Mender’s post evoked the response of Maciej Olpinski, a blockchain and media researcher and consultant, who admitted that most of the currently existing dapps would unavoidably fail, but emphasised that the decentralised open source nature of Ethereum is what ensures that through iteration and constant development every failure will contribute to future improvements. Importantly, Olpinski also challenged the most common definition used to describe Ethereum, namely as a “world computer” and explained it instead as “a generalised platform for marketplaces where individuals can adopt various roles and freely participate in economic interactions.” Thus, Olpinski emphasised that, in the case of Ethereum, what is being exchanged in any type of interaction is a value rather than information. The platform, therefore, “opens up a new world of possibilities for exchanging value, aligning economic interests, at the global scale with people you’ve never met.” Having redefined Ethereum from the economic point of view, Olpinski revised the meaning of Ethereum-powered dapps as well:
If you’re designing a dApp for Ethereum, you’re architecting a new economic interaction rather building an app.
Trends and their victims
Back in 2015, one of the most outspoken promoters of decentralised applications David A. Johnston wrote that “D (for Distributed / Decentralized) is the new E (for Electronic).” That certainly seems to be the case within the crypto universe as decentralised equals not only disruptive and innovative but also (morally) good. On a larger scale, however, as the examples above show, a fair amount of dapp-related scepticism exists out there and what is more important, we are really far from (and not sure whether it is even possible) a scenario in which dapps get massively implemented and in which one can reasonably claim that D is the new E.
Some of the criticism dapps receive is moderate in spirit and targeting particular issues, such as the Medium blogger Matthias’ observations concerning the common misconception that dapps are superior in terms of their availability compared to centralised applications, and his analysis of the cases where dapps would experience downtime.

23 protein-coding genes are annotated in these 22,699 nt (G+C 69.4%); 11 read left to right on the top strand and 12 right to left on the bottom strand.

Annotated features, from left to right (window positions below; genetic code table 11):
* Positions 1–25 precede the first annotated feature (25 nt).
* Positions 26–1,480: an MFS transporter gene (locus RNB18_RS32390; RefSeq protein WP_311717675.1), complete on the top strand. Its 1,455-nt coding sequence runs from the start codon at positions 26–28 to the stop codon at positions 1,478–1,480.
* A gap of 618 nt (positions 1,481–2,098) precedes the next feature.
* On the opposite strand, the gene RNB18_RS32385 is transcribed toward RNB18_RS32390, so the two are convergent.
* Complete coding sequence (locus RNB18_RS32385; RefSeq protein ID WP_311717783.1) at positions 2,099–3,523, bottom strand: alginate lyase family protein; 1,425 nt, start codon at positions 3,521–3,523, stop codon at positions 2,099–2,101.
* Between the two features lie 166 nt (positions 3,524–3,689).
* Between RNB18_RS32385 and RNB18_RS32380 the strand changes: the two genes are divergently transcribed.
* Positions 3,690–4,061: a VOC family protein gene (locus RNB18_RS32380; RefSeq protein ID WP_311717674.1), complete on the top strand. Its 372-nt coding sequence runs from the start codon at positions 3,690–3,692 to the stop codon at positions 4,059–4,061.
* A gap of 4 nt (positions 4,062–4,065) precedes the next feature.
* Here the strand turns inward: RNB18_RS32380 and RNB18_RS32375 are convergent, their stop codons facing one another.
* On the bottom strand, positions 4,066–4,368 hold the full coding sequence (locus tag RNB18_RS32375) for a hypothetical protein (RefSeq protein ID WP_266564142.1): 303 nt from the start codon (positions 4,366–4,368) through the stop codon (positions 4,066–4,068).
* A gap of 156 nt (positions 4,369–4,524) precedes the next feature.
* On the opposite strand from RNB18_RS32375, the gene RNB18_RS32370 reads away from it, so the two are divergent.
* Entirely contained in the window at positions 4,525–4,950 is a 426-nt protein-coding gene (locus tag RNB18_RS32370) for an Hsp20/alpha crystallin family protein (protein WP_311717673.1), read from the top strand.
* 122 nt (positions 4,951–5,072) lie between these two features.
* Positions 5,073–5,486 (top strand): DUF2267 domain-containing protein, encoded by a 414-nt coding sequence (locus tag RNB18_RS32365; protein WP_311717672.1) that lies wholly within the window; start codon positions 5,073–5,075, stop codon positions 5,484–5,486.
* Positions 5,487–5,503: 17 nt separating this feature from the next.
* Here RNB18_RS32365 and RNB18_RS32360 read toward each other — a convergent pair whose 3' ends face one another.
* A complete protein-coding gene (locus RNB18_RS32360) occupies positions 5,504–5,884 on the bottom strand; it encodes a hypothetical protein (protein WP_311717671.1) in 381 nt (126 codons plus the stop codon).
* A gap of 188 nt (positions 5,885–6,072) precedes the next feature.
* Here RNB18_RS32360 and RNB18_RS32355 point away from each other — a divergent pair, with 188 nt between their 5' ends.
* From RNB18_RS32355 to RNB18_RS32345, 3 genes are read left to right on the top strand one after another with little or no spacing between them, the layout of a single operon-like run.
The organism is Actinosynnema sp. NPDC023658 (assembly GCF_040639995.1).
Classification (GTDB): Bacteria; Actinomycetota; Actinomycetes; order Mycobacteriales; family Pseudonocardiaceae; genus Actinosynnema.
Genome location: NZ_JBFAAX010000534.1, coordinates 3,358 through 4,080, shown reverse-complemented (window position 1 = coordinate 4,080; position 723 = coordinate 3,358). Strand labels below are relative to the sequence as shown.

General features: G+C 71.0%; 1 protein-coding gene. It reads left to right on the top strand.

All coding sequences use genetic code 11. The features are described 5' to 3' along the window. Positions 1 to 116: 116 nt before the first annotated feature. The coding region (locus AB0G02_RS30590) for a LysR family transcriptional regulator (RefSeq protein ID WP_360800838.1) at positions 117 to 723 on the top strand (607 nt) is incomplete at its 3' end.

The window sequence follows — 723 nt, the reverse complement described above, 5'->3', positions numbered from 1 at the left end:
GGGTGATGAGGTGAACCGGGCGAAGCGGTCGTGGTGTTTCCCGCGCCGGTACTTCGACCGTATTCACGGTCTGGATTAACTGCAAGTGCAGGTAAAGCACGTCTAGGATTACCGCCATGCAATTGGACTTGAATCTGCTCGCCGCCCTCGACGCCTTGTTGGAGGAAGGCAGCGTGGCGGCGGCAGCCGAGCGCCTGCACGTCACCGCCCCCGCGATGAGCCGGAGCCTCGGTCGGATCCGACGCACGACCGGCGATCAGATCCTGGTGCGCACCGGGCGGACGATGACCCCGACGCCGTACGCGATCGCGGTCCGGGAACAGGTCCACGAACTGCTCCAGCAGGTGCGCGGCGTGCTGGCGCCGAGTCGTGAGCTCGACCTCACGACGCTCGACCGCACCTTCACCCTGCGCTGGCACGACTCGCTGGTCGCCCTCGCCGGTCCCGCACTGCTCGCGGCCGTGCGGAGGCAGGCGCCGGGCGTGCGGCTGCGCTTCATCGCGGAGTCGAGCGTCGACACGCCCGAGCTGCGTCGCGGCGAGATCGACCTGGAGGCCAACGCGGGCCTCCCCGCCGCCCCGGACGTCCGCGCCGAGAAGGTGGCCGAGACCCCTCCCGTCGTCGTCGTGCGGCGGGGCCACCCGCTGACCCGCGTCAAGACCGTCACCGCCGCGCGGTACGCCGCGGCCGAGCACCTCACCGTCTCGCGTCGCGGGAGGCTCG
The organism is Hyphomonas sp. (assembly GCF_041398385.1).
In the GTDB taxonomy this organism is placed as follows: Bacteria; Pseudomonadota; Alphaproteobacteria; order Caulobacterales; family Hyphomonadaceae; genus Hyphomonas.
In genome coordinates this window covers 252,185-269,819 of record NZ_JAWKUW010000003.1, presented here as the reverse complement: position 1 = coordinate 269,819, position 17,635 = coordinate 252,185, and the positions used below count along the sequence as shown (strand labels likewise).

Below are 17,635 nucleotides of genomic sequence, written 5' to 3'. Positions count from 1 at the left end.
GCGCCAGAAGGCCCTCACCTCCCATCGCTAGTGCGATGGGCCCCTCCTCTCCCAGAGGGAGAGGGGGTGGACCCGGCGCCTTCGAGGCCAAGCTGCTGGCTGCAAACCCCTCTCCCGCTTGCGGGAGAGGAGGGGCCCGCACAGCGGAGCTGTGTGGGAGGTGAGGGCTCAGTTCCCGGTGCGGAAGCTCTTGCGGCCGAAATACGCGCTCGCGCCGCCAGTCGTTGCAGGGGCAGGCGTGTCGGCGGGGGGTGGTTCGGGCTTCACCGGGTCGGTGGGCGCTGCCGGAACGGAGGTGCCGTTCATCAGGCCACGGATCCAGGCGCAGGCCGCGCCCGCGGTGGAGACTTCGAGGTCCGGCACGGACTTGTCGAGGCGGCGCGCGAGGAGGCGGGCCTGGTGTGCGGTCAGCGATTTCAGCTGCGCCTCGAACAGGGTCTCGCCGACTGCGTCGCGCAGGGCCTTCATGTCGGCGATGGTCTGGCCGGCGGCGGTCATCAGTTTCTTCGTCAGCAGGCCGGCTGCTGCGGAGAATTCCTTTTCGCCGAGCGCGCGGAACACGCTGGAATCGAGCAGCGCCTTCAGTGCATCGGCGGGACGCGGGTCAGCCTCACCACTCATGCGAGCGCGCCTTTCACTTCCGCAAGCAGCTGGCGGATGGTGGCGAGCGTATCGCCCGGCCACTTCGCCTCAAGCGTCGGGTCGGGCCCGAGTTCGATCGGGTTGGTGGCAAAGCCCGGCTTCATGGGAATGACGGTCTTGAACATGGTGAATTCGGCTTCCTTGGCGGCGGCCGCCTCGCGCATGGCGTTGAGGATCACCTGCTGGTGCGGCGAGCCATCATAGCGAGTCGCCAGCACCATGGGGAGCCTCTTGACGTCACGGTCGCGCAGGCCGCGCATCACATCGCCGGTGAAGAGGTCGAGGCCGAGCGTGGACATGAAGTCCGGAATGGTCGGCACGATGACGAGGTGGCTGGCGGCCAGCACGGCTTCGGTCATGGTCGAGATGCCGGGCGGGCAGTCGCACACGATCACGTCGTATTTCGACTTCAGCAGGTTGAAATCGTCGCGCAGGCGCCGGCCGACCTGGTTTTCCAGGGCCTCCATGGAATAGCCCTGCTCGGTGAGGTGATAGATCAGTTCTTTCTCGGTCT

Others are much harsher, take for instance the creator of truthcoin Paul Sztorc. Discussing the possibility of parasite contracts, he qualified the existing Ethereum-powered dapps (in September 2015) as “laughable ideas, fraudulent misinterpretations of my own (Oracle-dependent) work, projects which misunderstand the very purpose of loans by ignoring the essential concept of liquidity and assuming that someone who needs to borrow $1 in cash is willing to front $1.50 in cash, and, believe it or not, projects whose entire website, locate-able codebase, and documentation comprises all of six sentences.”
Most recently, in June 2016, Dr Washington Sanchez wrote a post for OpenBazaar’s Medium blog making the case for “dumb contracts,” or contracts requiring human intervention and accounting for human behaviour. He explained why, despite the fact that there is a number of advantages of moving to Ethereum and moving away from bitcoin, OpenBazaar has opted out from taking such a step. He has emphasised that smart contracts “can only be made for goods or services that are digitally controlled” and that they do not represent safely “the exchange of physical goods and most services. …Once human interaction is required and factored into consideration, smart contracts become significantly more difficult to design with enough checks and balances to incentivize good behavior.”
Dr Sanchez’s observations bring us back to where we started, namely, with the precarious state of dapps in general and the related scepticism only reinforced by The DAO attack. It also recalls Bedeho Mender’s question about the usefulness of dapps. In his Visions, Part 1: The Value of Blockchain Technology, Vitalik Buterin posed the same query as central to his own blockchain research. He asked, referring to the blockchain technology: “ultimately, what is it even useful for?” Answering his own question, Buterin made his famous and rather radical claim: “there will be no “killer app” for blockchain technology.” Moreover, he argued, the lack of a killer app does not downplay the potential of the blockchain technology:
Perhaps the best analogy to this line of reasoning is to ask the following rhetorical question: what is the killer app of “open source”? Open source has clearly been a very good thing for society, and it is being used for millions of software packages around the world, but nevertheless it is still hard to answer the question. And the reason is the same: there is no killer app, and the list of applications has a very very long tail – basically, just about every kind of software imaginable, with particular emphasis on lower-level libraries that end up reused by millions of projects many times over and critical cryptographic security libraries.
Buterin’s insightful analogy between blockchain and open source suggests that the future of dapps is yet to be written. The stakes here are more horizontal rather than vertical or, in other words, the aim here is not to reach a breakthrough, but rather to collectively push the boundaries of what the blockchain technology is capable of, thus, expanding the range of its possible implementations.